Dr.Seuss Strategy

Written by Barbara Higgins Posted in Blog, All Posts

Dr.Seuss Strategy

For strategy, Dr. Seuss said it best…. “You have brains in your head. You have feet in your shoes. You can steer yourself any direction you choose...”

When I first started working in strategic planning, this became my favorite quote. Meetings were a sea of vague but lofty strategic terms. Discussions focused on visionaries who could see and define a future the rest of us could not. I cringed at critical assessments such as “she can’t think strategically” or “he doesn’t have vision”. I was frustrated by the conflict between this elite view of strategy and my values that each individual has insights to contribute to future planning. I see this collaboration as the very essence of a leadership planning model.

My work is energized by a much simpler and more basic view of what is important for effective strategy…an engaged team that understands and contributes to a common future vision. In one of my favorite books, Being Strategic, Erica Anderson has a quote “Being strategic means consistently making those core directional choices that will best move you toward your hoped-for future”. This simple definition in a complex world of business, knits operations and strategy into cohesive future direction. If you can create actionable strategy that your whole team understands, you create communication to power your organization.

So how do you actually build effective strategy? Like any team effort, diverse thinking builds a better product. Committing the time and effort for the process is critical and well worth the investment. Invest your time for strategy in the following ways

  1. Solicit input from a broad group of constituents – include time for surveys, brainstorming, and research to fuel creative thinking.
  2. Revisit and refine your Mission – The mission statement can provide a bright light for your planning, so take the time to work with it.
  3. Actively listen to your clients – Remember why you exist and who you are serving. Don’t rely on dated input and information. Bring in new opinions.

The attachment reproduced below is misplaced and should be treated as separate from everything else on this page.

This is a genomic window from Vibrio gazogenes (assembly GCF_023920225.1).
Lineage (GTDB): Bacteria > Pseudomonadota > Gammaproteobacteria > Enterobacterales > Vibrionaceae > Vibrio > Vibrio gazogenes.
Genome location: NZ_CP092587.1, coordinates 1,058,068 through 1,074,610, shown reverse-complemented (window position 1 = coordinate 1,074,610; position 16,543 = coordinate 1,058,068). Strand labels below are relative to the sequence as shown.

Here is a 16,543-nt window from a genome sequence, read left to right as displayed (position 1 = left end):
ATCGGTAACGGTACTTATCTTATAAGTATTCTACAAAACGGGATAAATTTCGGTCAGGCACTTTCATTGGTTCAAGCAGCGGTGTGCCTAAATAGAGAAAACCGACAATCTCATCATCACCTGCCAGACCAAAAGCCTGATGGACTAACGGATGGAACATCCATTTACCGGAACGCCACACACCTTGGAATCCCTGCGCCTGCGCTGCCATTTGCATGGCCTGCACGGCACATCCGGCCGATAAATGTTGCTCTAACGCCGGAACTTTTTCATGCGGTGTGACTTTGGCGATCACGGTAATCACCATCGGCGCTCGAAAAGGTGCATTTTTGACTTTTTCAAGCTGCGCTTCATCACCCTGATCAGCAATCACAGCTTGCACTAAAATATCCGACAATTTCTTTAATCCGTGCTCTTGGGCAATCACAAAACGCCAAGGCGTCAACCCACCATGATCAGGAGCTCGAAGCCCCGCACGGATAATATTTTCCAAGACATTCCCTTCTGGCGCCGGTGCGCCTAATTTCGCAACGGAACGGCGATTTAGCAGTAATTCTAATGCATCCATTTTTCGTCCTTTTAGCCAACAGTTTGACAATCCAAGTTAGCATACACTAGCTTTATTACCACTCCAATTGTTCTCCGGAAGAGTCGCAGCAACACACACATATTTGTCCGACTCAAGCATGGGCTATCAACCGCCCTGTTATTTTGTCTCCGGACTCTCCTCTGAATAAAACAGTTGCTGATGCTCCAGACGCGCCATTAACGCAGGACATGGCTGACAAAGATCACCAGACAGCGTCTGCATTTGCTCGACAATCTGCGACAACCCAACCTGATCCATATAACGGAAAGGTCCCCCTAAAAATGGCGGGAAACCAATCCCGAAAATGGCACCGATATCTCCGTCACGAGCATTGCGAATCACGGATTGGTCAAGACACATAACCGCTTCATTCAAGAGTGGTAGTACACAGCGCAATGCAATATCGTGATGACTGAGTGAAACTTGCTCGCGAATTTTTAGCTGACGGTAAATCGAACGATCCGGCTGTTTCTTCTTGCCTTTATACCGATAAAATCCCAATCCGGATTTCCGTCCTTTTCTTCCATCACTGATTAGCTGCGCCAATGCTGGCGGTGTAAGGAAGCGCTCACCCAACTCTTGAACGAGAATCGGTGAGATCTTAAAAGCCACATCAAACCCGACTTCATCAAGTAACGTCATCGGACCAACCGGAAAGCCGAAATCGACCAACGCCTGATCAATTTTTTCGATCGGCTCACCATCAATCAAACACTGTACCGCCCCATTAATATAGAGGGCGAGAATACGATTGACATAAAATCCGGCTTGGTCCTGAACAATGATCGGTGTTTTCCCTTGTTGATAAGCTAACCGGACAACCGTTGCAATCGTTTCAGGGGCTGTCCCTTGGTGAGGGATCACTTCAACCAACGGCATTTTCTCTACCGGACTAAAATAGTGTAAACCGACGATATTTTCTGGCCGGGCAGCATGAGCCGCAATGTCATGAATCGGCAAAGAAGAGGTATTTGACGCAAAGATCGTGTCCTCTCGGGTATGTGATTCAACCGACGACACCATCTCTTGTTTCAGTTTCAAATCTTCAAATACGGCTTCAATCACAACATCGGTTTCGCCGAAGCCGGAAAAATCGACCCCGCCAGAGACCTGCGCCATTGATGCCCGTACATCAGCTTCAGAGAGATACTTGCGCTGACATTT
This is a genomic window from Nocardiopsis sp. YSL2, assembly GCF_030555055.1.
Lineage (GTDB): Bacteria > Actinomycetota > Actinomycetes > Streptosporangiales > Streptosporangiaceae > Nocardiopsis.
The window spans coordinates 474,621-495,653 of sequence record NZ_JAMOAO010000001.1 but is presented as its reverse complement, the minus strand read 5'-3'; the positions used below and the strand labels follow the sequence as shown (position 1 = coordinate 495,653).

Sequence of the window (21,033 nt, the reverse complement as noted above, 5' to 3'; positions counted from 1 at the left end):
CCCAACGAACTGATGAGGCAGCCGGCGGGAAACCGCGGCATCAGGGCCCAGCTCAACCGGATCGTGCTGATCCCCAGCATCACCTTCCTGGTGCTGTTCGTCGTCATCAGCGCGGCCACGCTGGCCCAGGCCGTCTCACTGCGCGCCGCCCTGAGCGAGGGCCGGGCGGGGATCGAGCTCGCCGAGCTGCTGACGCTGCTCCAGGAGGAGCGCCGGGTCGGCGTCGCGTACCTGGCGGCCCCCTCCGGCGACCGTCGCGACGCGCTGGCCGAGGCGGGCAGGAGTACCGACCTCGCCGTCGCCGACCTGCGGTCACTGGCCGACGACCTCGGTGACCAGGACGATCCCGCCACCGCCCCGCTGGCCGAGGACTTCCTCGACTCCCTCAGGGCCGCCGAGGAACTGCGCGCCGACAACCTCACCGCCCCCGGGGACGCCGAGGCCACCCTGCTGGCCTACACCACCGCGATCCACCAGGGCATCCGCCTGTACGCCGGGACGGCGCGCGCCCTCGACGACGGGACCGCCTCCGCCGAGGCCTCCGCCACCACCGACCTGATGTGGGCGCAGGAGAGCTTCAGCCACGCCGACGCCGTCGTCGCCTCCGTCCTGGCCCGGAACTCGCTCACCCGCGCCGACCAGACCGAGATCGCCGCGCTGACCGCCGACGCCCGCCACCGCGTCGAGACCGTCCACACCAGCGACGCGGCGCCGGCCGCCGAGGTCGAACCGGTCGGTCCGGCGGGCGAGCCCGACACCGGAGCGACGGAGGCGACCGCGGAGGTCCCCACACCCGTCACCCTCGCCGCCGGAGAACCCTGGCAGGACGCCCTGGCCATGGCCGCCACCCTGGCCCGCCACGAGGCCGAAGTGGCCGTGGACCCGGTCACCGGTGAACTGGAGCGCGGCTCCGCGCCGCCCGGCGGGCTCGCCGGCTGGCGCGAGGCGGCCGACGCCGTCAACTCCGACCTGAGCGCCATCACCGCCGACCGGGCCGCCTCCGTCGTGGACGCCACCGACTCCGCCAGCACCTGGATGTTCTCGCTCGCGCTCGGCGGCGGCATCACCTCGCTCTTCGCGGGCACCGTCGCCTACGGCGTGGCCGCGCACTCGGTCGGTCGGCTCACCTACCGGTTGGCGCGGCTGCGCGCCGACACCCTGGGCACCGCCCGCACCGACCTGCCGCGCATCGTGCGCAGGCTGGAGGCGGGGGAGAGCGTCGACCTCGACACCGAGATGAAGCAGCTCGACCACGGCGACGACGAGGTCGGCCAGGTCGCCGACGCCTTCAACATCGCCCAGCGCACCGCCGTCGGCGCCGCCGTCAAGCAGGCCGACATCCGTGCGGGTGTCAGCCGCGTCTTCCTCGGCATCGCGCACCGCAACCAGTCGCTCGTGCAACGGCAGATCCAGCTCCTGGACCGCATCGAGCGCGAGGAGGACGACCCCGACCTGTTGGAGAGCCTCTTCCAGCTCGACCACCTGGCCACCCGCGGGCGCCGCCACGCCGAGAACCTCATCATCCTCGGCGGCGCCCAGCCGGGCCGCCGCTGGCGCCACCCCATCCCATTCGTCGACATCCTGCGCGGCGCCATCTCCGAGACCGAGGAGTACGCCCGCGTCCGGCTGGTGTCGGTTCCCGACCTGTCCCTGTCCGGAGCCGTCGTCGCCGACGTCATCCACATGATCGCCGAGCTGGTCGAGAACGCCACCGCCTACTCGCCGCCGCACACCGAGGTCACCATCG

4. Define 3-5 high level goals, themes, or objectives for dynamic progress – Be sure to take the time to synthesize to this manageable number. This focus is critical for action.
  5. Define process checkpoints to discuss and measure progress. A great strategic plan that is left on the shelf is meaningless. Inclusive strategy needs to be reviewed regularly to stay on course.

The business world of today is powered by diverse teams. Success is driven by passion, commitment, and a plan. Strategy is the plan to energize and empower the people in your organization “in any direction you choose”. Hats off to Dr. Theodor Seuss Geisel for saying it best. Use your strategy to “steer you in any direction you choose”.

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About the Author

Barbara Higgins

Barbara Higgins

Barbara served as the Chief Planning Officer for CFA Institute for 7 years, responsible for the development of two long-term strategic plans and directing the annual planning, goal-setting, and reporting for this global organization. Her rich career at CFA Institute included twenty years in management positions in educational products, international conferences, customer service, and operations management. She led her many teams in training for employee empowerment, customer service, change management and leadership development. read more

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